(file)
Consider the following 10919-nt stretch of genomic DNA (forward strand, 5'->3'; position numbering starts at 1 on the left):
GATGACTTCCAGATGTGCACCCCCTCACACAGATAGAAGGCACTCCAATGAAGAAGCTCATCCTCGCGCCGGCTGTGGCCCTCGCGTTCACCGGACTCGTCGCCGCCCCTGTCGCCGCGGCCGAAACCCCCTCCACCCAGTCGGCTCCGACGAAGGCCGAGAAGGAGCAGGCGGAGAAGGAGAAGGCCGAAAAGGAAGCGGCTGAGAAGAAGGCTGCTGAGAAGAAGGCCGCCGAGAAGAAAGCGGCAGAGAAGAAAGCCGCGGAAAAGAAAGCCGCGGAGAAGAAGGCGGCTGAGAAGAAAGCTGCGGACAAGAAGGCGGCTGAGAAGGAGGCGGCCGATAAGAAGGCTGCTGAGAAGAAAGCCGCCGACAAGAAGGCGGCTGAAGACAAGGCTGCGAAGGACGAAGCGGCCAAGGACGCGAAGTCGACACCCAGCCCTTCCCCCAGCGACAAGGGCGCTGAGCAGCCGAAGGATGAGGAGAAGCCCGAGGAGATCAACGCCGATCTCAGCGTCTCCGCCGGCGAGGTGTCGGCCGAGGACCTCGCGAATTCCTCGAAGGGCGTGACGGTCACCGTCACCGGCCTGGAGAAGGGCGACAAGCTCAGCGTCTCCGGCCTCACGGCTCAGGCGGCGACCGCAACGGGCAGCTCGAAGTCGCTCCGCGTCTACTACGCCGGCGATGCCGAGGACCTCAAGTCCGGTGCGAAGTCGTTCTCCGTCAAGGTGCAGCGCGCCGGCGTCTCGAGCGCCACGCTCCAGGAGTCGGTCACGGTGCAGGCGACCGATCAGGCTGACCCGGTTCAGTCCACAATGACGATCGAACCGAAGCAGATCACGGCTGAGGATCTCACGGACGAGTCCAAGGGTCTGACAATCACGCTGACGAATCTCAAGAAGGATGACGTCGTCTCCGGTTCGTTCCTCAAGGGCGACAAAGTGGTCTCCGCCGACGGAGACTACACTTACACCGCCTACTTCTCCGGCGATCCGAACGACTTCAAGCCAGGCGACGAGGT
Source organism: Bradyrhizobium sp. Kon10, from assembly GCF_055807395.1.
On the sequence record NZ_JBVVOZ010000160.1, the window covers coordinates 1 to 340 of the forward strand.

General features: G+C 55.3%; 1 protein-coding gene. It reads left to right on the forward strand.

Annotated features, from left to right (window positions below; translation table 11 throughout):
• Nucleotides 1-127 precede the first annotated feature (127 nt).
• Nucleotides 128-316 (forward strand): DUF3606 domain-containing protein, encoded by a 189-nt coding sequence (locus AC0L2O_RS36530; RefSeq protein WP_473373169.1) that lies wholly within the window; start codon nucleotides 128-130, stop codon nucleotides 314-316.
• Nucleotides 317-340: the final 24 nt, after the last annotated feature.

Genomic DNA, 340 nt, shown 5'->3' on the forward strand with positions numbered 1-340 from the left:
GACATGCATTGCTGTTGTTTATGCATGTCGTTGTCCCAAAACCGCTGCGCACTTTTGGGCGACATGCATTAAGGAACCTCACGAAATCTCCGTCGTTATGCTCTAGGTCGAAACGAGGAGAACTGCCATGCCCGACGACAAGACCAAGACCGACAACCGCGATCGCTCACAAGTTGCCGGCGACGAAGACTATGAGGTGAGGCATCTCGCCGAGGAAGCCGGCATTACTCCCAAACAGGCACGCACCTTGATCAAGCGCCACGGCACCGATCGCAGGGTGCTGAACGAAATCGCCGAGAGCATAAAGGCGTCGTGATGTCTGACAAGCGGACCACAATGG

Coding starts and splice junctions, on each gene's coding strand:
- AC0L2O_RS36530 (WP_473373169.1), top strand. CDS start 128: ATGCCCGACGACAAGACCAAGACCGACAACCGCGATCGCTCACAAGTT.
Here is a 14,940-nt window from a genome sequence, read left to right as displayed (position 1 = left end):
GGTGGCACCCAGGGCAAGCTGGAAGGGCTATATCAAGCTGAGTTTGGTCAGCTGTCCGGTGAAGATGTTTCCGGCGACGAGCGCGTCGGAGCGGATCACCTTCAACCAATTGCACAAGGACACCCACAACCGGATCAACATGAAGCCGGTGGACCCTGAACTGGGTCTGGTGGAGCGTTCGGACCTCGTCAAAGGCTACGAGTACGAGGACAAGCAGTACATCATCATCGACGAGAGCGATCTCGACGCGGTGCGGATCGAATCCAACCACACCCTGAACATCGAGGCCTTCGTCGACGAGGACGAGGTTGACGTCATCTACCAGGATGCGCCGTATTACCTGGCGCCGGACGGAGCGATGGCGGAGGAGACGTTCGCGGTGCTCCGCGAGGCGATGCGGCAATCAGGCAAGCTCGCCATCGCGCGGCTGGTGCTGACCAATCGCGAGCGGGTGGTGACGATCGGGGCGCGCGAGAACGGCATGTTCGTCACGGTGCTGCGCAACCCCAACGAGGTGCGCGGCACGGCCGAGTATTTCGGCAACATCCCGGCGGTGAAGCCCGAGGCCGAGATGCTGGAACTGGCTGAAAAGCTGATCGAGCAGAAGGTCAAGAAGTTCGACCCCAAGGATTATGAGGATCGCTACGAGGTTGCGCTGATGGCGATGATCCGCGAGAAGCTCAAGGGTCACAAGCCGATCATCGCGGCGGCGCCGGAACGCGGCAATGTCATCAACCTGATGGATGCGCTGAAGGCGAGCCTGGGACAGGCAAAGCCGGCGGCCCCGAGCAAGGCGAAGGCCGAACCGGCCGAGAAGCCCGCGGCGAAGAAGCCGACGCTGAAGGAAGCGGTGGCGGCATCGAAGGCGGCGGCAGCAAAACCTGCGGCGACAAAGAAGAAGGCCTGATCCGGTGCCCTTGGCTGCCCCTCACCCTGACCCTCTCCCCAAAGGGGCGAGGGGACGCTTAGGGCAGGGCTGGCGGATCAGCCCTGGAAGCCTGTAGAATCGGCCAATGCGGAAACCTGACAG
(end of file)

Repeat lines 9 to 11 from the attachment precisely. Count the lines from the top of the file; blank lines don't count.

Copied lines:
• Nucleotides 317-340: the final 24 nt, after the last annotated feature.

Genomic DNA, 340 nt, shown 5'->3' on the forward strand with positions numbered 1-340 from the left:
GACATGCATTGCTGTTGTTTATGCATGTCGTTGTCCCAAAACCGCTGCGCACTTTTGGGCGACATGCATTAAGGAACCTCACGAAATCTCCGTCGTTATGCTCTAGGTCGAAACGAGGAGAACTGCCATGCCCGACGACAAGACCAAGACCGACAACCGCGATCGCTCACAAGTTGCCGGCGACGAAGACTATGAGGTGAGGCATCTCGCCGAGGAAGCCGGCATTACTCCCAAACAGGCACGCACCTTGATCAAGCGCCACGGCACCGATCGCAGGGTGCTGAACGAAATCGCCGAGAGCATAAAGGCGTCGTGATGTCTGACAAGCGGACCACAATGG